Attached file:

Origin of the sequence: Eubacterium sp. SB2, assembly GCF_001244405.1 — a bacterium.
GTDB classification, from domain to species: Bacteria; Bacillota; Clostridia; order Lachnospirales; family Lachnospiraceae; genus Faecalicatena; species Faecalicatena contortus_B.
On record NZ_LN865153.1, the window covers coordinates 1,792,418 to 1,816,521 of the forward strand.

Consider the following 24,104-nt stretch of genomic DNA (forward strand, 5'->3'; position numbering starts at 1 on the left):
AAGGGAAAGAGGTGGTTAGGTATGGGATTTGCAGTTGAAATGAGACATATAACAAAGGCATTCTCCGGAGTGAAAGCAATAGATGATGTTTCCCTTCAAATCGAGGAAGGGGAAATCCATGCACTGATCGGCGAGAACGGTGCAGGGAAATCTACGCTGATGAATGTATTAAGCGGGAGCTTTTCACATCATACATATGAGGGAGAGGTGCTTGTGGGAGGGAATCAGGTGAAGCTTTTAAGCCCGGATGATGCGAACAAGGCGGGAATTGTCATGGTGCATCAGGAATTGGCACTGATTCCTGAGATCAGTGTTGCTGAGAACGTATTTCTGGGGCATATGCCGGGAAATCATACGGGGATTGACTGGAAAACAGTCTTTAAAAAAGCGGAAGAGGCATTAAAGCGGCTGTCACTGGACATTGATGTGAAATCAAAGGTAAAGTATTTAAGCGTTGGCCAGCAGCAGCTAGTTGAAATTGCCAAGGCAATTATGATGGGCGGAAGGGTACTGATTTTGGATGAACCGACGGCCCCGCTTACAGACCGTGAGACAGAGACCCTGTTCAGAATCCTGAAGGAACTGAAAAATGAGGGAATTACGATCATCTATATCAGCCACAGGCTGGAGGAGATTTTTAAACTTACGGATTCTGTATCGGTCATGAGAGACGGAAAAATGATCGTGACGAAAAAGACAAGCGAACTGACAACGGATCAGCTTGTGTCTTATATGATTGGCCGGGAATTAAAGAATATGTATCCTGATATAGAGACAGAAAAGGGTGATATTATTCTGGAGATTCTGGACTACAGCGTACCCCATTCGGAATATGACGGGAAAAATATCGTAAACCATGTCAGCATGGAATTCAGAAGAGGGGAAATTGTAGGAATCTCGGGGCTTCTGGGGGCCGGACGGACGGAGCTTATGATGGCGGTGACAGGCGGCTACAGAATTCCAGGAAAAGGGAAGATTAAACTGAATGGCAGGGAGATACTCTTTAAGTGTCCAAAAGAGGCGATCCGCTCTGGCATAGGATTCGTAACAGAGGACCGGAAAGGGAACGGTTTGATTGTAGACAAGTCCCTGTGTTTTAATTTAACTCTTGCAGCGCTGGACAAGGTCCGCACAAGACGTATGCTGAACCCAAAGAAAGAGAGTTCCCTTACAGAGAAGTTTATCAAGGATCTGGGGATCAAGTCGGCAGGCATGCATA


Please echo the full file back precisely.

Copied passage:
Origin of the sequence: Eubacterium sp. SB2, assembly GCF_001244405.1 — a bacterium.
GTDB classification, from domain to species: Bacteria; Bacillota; Clostridia; order Lachnospirales; family Lachnospiraceae; genus Faecalicatena; species Faecalicatena contortus_B.
On record NZ_LN865153.1, the window covers coordinates 1,792,418 to 1,816,521 of the forward strand.

Consider the following 24,104-nt stretch of genomic DNA (forward strand, 5'->3'; position numbering starts at 1 on the left):
AAGGGAAAGAGGTGGTTAGGTATGGGATTTGCAGTTGAAATGAGACATATAACAAAGGCATTCTCCGGAGTGAAAGCAATAGATGATGTTTCCCTTCAAATCGAGGAAGGGGAAATCCATGCACTGATCGGCGAGAACGGTGCAGGGAAATCTACGCTGATGAATGTATTAAGCGGGAGCTTTTCACATCATACATATGAGGGAGAGGTGCTTGTGGGAGGGAATCAGGTGAAGCTTTTAAGCCCGGATGATGCGAACAAGGCGGGAATTGTCATGGTGCATCAGGAATTGGCACTGATTCCTGAGATCAGTGTTGCTGAGAACGTATTTCTGGGGCATATGCCGGGAAATCATACGGGGATTGACTGGAAAACAGTCTTTAAAAAAGCGGAAGAGGCATTAAAGCGGCTGTCACTGGACATTGATGTGAAATCAAAGGTAAAGTATTTAAGCGTTGGCCAGCAGCAGCTAGTTGAAATTGCCAAGGCAATTATGATGGGCGGAAGGGTACTGATTTTGGATGAACCGACGGCCCCGCTTACAGACCGTGAGACAGAGACCCTGTTCAGAATCCTGAAGGAACTGAAAAATGAGGGAATTACGATCATCTATATCAGCCACAGGCTGGAGGAGATTTTTAAACTTACGGATTCTGTATCGGTCATGAGAGACGGAAAAATGATCGTGACGAAAAAGACAAGCGAACTGACAACGGATCAGCTTGTGTCTTATATGATTGGCCGGGAATTAAAGAATATGTATCCTGATATAGAGACAGAAAAGGGTGATATTATTCTGGAGATTCTGGACTACAGCGTACCCCATTCGGAATATGACGGGAAAAATATCGTAAACCATGTCAGCATGGAATTCAGAAGAGGGGAAATTGTAGGAATCTCGGGGCTTCTGGGGGCCGGACGGACGGAGCTTATGATGGCGGTGACAGGCGGCTACAGAATTCCAGGAAAAGGGAAGATTAAACTGAATGGCAGGGAGATACTCTTTAAGTGTCCAAAAGAGGCGATCCGCTCTGGCATAGGATTCGTAACAGAGGACCGGAAAGGGAACGGTTTGATTGTAGACAAGTCCCTGTGTTTTAATTTAACTCTTGCAGCGCTGGACAAGGTCCGCACAAGACGTATGCTGAACCCAAAGAAAGAGAGTTCCCTTACAGAGAAGTTTATCAAGGATCTGGGGATCAAGTCGGCAGGCATGCATA